Summary

This large painting is a horizontal frieze with irregular curvilinear forms in four clear, vibrant colours: green, blue, light pink and dark pink. To accommodate its size, Riley composed the painting on two abutting canvases. It is one of a number of works using repeated curved forms that Riley began making in 1997. Since her move into pure geometric abstraction in the early 1960s, Riley has worked in series, focussing for several years on a particular formal theme. The curvilinear paintings of the late 1990s and early twenty-first century employ overlapping curved segments, typically in combinations of no more than five colours.

Like other curvilinear paintings, Evoë 3 is structured on a diagonal grid extending from bottom left to top right. The underlying structure gives the composition a forward movement which is tempered by the soft lines of the curves. The basic building blocks for the curvilinear works are curved segments in solid blocks of colour. In Evoë 3 these appear in varying sizes and configurations, from long fluted shapes to cinched arcs. The complex structure of the painting makes it appear as if each colour in turn becomes alternately figure and ground.

The curved shapes recall the outline of leaves or petals, and the sense of movement conveyed in the painting suggests the cadences of ocean waves. Riley has spoken about her great love of nature (see Riley and Bryan Robertson, ‘Things to Enjoy’, Bridget Riley: Dialogues on Art, pp.83-97) and although the forms in Evoë 3 are not directly representational, they suggest shapes and rhythms familiar from the natural world.

In its clear, bright palette and sense of joyous movement, the painting evokes the work of Henri Matisse (1869-1954). The rich colours and sharply delineated forms in Evoë 3 suggest the influence of Matisse’s late cut-outs. The undulating rhythm of Riley’s shapes also recalls images Matisse made throughout his life of dancing figures.

Making analogies with music Riley has described how the rhythm of her curvilinear painting is reliant on the curve. She has said, ‘When played through a series of arabesques the curve is wonderfully fluid, supple and strong. It can twist and bend, flow and sway, sometimes with the diagonal, sometimes against, so that the tempo is either accelerated or held back, delayed’ (quoted in Robert Kudielka, ‘Supposed to be Abstract’, p.26)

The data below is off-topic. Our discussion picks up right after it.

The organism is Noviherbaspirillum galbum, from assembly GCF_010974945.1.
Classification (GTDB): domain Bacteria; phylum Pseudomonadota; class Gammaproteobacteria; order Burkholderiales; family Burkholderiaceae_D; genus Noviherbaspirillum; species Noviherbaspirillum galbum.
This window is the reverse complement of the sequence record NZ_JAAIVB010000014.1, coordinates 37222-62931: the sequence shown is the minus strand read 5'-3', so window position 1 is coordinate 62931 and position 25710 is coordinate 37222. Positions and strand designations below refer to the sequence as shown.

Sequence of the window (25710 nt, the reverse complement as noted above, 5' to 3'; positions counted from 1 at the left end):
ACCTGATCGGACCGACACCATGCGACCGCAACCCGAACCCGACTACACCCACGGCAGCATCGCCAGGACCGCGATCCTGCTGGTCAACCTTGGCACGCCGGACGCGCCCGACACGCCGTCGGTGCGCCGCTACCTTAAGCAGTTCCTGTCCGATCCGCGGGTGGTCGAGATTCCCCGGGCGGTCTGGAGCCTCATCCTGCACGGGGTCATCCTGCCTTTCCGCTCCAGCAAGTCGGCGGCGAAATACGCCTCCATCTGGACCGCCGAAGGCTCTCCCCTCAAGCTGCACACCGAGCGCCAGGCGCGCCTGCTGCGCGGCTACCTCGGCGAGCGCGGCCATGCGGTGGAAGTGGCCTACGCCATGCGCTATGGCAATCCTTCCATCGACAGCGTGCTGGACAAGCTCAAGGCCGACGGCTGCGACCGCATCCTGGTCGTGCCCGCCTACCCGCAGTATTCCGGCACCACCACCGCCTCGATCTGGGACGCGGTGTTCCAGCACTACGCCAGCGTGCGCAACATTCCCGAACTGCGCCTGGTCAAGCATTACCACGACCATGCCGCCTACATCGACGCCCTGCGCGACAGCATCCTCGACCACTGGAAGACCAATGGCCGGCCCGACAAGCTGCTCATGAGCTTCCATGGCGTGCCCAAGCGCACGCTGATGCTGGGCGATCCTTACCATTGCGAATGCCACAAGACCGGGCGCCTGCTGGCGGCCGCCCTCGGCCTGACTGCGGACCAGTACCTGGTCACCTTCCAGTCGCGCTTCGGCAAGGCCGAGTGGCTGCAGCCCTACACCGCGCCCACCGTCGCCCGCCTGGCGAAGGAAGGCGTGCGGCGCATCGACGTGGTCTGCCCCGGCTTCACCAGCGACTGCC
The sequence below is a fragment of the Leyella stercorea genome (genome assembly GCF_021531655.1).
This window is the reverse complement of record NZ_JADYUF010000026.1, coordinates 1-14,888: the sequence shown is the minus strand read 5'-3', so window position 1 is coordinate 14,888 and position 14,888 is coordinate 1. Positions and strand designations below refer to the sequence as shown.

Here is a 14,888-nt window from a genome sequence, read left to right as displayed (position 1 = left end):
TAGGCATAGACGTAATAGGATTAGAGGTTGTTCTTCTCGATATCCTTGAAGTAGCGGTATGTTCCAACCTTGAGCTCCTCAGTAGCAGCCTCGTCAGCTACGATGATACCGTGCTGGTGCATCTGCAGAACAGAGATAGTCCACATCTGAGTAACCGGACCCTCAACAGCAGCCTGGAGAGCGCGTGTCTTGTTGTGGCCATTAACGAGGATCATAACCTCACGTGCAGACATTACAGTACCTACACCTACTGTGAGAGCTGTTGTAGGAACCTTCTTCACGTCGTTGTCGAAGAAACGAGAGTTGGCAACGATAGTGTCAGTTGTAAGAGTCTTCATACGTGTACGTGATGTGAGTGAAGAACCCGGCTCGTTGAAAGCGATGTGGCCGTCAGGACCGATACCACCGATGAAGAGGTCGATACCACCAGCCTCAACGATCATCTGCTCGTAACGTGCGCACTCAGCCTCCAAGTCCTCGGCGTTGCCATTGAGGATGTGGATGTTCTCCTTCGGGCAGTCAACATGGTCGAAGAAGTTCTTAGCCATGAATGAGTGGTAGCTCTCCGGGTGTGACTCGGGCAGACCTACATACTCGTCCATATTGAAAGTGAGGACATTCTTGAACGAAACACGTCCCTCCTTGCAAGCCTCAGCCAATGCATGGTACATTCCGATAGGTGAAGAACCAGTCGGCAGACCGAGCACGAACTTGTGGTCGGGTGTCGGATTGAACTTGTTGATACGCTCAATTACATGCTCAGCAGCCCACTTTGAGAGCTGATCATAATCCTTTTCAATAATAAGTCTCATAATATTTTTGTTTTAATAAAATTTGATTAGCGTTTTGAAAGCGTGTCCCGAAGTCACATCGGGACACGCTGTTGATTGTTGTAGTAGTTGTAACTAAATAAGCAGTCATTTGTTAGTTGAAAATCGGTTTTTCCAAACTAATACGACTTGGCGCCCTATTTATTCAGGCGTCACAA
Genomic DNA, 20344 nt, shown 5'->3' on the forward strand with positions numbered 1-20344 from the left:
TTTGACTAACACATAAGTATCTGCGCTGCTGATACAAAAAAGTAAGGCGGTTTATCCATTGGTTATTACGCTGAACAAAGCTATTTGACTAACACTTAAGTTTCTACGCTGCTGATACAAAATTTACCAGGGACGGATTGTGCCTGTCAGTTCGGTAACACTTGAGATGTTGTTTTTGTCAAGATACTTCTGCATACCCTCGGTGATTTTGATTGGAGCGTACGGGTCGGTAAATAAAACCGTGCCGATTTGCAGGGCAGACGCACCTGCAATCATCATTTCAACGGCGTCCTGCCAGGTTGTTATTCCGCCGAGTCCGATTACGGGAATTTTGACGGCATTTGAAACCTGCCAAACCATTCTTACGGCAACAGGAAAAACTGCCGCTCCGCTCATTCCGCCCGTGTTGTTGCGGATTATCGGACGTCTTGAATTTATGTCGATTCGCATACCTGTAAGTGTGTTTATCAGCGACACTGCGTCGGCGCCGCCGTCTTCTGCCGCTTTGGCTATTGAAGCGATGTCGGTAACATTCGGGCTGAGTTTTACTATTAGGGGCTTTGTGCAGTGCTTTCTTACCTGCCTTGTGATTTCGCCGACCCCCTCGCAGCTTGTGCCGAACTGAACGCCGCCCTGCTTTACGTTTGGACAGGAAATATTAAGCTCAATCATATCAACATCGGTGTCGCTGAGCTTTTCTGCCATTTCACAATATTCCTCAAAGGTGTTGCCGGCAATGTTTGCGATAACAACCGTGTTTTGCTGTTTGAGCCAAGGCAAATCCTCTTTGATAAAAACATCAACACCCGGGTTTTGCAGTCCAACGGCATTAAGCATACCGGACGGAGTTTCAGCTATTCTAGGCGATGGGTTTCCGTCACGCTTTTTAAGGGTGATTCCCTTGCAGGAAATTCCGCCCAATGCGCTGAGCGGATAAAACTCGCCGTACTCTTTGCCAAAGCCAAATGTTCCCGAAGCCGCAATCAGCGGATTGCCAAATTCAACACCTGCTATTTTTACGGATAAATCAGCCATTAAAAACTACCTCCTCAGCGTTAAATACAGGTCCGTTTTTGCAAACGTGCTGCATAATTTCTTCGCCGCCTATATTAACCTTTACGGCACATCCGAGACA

‘Evoë’ is a bacchanalian cry. Riley always conceived of this painting as a festive revelry. She has described the genesis of the title of this work, saying, ‘When I had finished Evoë and was thinking about its title I toyed with the idea of calling it “Bacchanal without Nymphs” ... But then I remembered, just in time, that I am after all supposed to be an abstract artist’ (quoted in Kudielka, ‘Supposed to be Abstract’, p.26).

Riley made a previous version of this work, Evoë 1, in 1999/2000. Dissatisfied, she amended it to create this definitive composition, destroying the earlier version.

Further reading:
Paul Moorhouse, ed., Bridget Riley, exhibition catalogue, Tate Britain, London, 2003, reproduced no.56 in colour.
Robert Kudielka, ‘Supposed to be Abstract’, Parkett, no. 61, 2001, pp.22-9.
Robert Kudielka, ed., Bridget Riley: Dialogues on Art, London, 2003.

Rachel Taylor
February 2004